Looking for answers as part of scientific research, technical work or even personal curiosity can sometimes be hindered by languages, borders, or lack of trust in data you don’t understand. In the case of geospatial data in Europe, access and use of this data are usually very nation centric.
Yet, to expand the reach of our work and improve its efficiency, having access to a wider range of data could be a game changer.
Goals and Motivations as Part of GeoE3
To tackle these issues, the GeoE3 project was created with goals that include the development of new quality tools and the process simplification of discovery and evaluation of geospatial data and APIs from a selection of European countries.
Having produced a singular platform able to render European geospatial data, GeoE3 aims to make it simpler for anyone interested to find and browse European geospatial data as well as asses its quality before deciding to use a given dataset.
One answer to these goals is the development of a quality dashboard that would serve as a visual representation of quality evaluations done for data involved in the GeoE3 platform. I wanted this new tool’s design to be user-friendly and self-explanatory, no matter the user’s background or expertise in data quality, so that data quality and metadata can be more accessible, easier to assimilate, make sense of, and therefore use for clients of the platform.
Understanding and Identifying Quality Metrics
Developing the quality dashboard was personally challenging, as data quality concepts are manifold and complex. To enhance the evaluation of dataset suitability, I identified quality metrics that enable the quantification of quality evaluation results and can be utilized to interpret raw quality evaluation results.
The most technical quality metrics are helpfully defined by ISO standard, such as completeness, logical consistency, or temporal quality. Other metrics, such as interoperability metrics, have been established by previous research conducted as part of the project, including the creation of an interoperability map . Those metrics were complemented with a more user-focused evaluation of the data by highlighting reliability or relevance.
As a result, the dashboard was designed to present three panels on the home page to cater to different user profiles (cf. Fig. 1).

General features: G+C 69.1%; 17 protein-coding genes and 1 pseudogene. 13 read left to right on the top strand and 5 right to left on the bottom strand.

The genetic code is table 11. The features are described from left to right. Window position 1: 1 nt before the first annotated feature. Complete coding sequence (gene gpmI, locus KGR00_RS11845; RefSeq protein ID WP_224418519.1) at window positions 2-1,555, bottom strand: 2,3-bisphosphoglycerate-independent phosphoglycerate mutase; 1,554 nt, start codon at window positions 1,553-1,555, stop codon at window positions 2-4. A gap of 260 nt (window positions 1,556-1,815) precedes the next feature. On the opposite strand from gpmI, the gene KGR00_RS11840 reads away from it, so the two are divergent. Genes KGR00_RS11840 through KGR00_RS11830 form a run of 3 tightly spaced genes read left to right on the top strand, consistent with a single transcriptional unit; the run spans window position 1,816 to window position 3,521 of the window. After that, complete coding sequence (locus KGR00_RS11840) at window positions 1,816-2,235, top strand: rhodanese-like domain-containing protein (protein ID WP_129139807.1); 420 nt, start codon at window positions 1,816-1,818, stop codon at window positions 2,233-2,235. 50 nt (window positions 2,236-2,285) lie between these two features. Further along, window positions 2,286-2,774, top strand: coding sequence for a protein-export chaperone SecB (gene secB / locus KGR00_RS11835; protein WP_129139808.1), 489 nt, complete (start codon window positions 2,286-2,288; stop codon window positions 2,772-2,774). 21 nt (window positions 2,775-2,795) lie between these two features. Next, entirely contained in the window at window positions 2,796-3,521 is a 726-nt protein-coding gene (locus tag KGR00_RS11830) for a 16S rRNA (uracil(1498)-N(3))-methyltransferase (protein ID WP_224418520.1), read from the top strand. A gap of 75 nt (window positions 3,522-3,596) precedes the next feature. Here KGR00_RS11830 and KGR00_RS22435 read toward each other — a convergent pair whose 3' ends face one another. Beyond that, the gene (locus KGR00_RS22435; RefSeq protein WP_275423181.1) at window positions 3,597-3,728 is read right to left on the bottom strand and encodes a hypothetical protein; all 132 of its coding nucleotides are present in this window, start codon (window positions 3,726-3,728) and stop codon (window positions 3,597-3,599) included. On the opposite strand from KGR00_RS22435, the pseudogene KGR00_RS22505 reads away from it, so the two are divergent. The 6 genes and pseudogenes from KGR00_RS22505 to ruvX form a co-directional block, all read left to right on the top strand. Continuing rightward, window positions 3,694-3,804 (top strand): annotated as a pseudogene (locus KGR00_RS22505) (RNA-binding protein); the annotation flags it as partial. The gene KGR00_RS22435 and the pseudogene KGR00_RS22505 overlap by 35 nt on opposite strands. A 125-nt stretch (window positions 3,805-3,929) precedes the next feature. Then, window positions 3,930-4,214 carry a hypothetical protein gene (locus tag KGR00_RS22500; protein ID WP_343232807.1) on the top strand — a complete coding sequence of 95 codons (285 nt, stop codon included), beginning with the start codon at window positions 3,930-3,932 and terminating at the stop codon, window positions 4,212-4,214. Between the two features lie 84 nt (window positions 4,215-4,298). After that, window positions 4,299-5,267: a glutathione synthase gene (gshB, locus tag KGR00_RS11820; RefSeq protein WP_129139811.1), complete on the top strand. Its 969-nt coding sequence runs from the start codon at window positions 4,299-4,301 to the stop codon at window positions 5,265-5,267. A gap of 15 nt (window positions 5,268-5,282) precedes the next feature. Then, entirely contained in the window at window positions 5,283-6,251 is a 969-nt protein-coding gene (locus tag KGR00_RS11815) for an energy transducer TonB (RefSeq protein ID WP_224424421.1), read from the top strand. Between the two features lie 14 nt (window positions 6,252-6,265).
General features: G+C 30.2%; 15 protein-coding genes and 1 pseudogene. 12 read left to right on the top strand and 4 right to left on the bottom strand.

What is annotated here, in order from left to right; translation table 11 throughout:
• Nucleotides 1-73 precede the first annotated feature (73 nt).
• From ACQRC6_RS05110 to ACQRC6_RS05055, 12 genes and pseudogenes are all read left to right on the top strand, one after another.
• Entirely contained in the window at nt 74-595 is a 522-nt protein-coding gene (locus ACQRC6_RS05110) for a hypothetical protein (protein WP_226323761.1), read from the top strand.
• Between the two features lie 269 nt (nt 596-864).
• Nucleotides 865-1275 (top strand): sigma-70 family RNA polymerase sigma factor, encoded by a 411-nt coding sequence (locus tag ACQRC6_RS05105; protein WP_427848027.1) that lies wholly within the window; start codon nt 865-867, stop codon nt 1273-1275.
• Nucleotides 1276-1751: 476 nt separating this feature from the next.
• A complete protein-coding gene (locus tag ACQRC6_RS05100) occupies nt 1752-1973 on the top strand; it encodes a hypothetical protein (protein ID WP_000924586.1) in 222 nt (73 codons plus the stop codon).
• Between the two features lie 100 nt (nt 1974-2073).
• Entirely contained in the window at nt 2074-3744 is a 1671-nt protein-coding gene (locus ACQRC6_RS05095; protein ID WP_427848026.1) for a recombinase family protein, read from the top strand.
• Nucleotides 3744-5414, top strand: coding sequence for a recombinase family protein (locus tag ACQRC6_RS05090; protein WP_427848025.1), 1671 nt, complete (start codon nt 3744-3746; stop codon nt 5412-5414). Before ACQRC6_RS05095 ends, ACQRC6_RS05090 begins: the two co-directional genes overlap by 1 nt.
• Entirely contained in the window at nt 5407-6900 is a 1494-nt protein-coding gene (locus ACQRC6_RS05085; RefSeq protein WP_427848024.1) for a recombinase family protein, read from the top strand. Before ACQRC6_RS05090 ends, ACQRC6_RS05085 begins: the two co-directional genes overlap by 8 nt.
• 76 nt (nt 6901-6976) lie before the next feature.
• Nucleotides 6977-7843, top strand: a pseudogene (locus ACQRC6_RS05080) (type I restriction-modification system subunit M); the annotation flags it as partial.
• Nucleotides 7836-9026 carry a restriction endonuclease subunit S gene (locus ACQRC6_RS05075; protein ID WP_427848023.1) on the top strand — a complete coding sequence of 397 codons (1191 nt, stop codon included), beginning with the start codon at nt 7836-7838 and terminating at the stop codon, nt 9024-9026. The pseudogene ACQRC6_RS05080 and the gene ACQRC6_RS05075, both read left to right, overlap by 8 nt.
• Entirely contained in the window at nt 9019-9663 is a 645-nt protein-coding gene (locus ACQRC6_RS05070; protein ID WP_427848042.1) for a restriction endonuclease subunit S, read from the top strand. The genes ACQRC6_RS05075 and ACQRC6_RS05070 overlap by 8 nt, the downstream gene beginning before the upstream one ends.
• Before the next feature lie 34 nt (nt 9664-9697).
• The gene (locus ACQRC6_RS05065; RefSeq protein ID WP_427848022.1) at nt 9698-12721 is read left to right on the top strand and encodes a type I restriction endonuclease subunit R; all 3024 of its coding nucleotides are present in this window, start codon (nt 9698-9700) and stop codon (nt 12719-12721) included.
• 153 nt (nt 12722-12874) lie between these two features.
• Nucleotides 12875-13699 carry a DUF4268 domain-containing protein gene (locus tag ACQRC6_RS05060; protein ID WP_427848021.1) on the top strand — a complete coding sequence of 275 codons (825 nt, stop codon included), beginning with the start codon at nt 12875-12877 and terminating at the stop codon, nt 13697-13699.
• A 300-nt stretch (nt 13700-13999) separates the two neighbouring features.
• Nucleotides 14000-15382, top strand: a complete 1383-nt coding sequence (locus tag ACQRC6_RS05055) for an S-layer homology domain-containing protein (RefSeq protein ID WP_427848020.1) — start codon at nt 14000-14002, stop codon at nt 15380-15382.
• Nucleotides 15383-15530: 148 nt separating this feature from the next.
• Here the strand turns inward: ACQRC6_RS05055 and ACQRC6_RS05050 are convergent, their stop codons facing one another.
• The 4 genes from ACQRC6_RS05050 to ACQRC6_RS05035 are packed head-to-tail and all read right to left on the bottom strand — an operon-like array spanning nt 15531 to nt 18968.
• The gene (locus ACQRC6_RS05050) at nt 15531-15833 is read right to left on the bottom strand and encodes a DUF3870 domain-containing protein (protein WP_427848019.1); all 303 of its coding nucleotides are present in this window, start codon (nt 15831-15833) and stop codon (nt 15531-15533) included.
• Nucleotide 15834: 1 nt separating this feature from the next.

Developing an Interactive Quality Dashboard
To simplify quality evaluations analysis, I assigned scores to identified quality metrics based on their evaluation, allowing users to select datasets based on quality ratings, similar to selecting a restaurant based on its star rating.
Additionally, I created a hierarchy of quality elements to aggregate multiple quality metrics by theme, with each level receiving a quality score.
The interactive quality dashboard was designed using Microsoft Power BI ; I am currently working on implementation by expanding my coding skills to develop a program that extracts and scores quality information from metadata, APIs and quality evaluation software.
To address missing quality metrics in metadata, I created a reference file for data producers that, if incomplete, lowers the dataset’s overall score, incentivizing the inclusion of comprehensive information.
Room for Improvement: Quality Results Integration and User-Defined Search Function
Although the current design of the quality dashboard is expected to be delivered in April 2023, there is still room for improvement.
A solution to make the tool and its results more appealing is to integrate the quality results with the map by using a color code that transcribes the quality scores (cf. Fig. 2). Additionally, a search function for datasets that considers quality parameters set by the user could also be included to further enhance the tool’s capabilities.
I started working on this project in early 2022 as part of my Master’s thesis for the National Land Survey of Finland. After graduating as a Surveying Engineer in France, I was able to stay at the NLS to see the end of the development of the quality dashboard.
As a non-expert in data quality, I approached the project from the perspective of novice users, resulting in a tool that I believe can assist users in identifying suitable datasets that fit their needs. Highlighting the quality of datasets allows geospatial data users to work faster and use data more efficiently.
Looking for Further Information
The service will be available during Spring 2023 on the GeoE3 platform. In the meantime, if you want more information about the GeoE3 dashboard or would like to see it in action, please do not hesitate to contact me (firstname.lastname@example.org).
Spatial Data Specialist,
Finnish Geospatial Research Institute